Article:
An outbreak of H3N2 canine influenza in the Midwest that started earlier this year has since spread to dogs in several other states, including Massachusetts, New Jersey, Alabama, California, Texas, New York, Iowa, Michigan, Wisconsin, Indiana, and Georgia. It’s unclear how widespread the virus will become, but it’s likely that cases will continue to emerge over time, and we understand that dog owners may have questions and concerns about the outbreak.
Find out more information on the Cornell University College of Veterinary Medicine website or You can also download our printable fact sheet.
What is Ebola?
Ebola, previously known as Ebola hemorrhagic fever, is a rare and deadly disease caused by infection with one of the Ebola virus strains. Ebola can cause disease in humans and nonhuman primates (monkeys, gorillas, and chimpanzees).
Sadie is a 3 year old Cocker Spaniel. She is currently owned by Halfway Hounds, a dog rescue organization. Park Ridge Animal Hospital is the veterinary hospital for all of Halfway Hound’s dogs. Sadie was rescued from a situation where she did not receive any attention or medical care. When she came to us, she was very badly matted and in need of medical care.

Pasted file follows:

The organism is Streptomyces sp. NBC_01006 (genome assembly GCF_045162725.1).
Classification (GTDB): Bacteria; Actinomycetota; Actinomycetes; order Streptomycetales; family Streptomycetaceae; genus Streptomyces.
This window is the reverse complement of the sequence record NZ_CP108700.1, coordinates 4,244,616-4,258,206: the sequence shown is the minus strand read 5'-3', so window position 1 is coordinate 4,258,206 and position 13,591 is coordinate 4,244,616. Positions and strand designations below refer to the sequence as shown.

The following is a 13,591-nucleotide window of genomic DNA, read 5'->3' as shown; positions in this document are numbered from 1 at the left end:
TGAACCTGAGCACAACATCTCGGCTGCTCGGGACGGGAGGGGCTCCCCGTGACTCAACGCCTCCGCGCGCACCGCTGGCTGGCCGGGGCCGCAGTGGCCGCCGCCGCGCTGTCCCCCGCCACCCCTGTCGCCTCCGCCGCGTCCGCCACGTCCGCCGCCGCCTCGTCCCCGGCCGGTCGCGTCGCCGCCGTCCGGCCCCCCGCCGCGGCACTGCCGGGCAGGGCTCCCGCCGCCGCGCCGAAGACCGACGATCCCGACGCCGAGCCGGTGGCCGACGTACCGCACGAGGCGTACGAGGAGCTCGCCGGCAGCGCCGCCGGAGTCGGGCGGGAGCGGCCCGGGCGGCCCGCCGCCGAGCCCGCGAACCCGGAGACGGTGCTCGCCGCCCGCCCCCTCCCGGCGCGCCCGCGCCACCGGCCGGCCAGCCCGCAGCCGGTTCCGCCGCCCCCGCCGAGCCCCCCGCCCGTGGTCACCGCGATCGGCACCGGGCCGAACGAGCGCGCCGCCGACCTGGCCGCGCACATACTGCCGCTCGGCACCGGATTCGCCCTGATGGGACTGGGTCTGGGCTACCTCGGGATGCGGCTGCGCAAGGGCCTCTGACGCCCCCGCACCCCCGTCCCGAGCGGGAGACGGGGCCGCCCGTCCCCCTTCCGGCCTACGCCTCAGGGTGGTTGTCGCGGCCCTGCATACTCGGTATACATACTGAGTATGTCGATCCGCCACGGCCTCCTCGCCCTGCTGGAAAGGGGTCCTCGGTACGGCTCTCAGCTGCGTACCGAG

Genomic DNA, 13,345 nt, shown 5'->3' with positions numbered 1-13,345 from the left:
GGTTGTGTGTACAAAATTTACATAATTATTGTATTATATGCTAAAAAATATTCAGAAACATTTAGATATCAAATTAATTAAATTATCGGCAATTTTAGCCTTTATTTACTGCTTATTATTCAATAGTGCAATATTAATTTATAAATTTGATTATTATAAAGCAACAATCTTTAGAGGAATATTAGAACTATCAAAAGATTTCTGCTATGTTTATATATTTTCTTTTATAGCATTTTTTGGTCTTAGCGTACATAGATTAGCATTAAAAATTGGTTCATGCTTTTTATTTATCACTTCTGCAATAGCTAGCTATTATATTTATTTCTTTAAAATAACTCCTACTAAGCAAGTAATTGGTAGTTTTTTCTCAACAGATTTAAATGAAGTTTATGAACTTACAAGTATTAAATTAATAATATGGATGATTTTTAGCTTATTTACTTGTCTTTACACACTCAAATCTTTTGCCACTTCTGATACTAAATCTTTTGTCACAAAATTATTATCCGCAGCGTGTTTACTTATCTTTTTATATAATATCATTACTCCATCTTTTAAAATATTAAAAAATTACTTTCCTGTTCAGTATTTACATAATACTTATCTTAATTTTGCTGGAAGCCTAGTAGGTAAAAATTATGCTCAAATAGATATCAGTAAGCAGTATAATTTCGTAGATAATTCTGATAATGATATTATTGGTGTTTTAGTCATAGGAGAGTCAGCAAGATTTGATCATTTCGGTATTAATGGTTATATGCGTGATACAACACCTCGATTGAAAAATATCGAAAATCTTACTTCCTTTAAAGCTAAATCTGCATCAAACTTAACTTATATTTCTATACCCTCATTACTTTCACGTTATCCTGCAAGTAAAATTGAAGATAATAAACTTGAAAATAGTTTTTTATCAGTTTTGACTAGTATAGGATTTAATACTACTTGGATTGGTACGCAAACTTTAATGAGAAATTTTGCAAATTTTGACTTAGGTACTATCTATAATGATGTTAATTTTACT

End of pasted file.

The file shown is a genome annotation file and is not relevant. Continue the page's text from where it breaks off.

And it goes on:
Sadie before her grooming
Upon examination and palpation of her abdomen, we could feel she had bladder stones- a lot of them! She also had a few other issues and an underlying bladder infection which caused the stones. We recently performed surgery to remove her bladder stones, as well as spay her and clean her teeth. As you can see, she had a lot of stones in her bladder. Typically, bladder stones are caused by an infection or diet. Symptoms of bladder stones include frequent urination, urinary accidents in the house, blood in the urine or straining to urinate. Prevention depends on the type of stone. Struvite stones, the type Sadie has, are managed by monitoring her urine for infections as well as diet. Calcium Oxalate stones, another common type, are harder to control, and sometimes require medication and special diets. Sometimes, in spite of all preventative actions, these stones recur.
Happily for Sadie, she is currently in a foster-to-adopt home with a wonderful family who loves her already!
Sadie during her stay at PRAH
Sadie’s x-ray showing her bladder with over 100 stones of various sizes and shapes
Sadie’s x-ray showing her bladder after surgery.
This shows the 104 bladder stones of various shapes and sizes that were removed from Sadie.